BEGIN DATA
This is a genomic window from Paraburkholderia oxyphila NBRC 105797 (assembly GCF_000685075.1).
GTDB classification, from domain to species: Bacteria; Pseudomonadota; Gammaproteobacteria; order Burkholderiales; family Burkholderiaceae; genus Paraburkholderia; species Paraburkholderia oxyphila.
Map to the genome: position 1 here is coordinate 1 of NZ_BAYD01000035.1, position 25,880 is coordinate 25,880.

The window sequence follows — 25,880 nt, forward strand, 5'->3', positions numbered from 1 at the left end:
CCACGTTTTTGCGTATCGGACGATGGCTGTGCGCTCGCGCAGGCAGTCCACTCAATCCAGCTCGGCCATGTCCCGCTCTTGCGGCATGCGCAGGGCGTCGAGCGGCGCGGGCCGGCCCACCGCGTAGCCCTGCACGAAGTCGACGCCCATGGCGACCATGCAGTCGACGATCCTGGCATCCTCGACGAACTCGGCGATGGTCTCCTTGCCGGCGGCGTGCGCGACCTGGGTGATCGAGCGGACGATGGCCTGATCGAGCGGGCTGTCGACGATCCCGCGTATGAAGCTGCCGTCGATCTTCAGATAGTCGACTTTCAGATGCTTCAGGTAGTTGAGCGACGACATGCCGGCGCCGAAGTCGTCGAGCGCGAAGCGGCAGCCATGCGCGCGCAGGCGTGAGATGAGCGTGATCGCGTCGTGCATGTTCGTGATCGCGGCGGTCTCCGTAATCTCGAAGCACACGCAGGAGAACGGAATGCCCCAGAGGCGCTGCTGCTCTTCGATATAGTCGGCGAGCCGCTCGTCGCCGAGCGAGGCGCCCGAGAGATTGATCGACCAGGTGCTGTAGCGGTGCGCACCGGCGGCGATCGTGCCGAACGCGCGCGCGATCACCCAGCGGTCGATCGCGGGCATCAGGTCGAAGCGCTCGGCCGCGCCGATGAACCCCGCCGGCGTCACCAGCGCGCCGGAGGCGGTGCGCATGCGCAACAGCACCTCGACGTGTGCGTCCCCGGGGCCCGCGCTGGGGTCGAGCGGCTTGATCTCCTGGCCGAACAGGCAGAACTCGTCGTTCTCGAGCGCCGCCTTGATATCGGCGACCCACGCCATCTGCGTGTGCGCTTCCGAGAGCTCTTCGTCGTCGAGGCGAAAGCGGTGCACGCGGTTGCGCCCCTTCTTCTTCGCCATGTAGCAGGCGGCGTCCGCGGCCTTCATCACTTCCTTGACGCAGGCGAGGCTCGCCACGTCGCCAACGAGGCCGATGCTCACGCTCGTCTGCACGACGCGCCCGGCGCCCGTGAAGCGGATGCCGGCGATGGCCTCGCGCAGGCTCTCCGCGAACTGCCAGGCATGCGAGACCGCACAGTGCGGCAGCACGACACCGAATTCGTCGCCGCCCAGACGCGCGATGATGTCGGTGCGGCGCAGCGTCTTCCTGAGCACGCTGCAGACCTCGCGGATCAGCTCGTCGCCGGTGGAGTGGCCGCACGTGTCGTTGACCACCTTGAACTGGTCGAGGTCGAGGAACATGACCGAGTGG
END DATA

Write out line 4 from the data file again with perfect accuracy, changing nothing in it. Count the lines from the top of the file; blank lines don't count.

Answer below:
The window sequence follows — 25,880 nt, forward strand, 5'->3', positions numbered from 1 at the left end: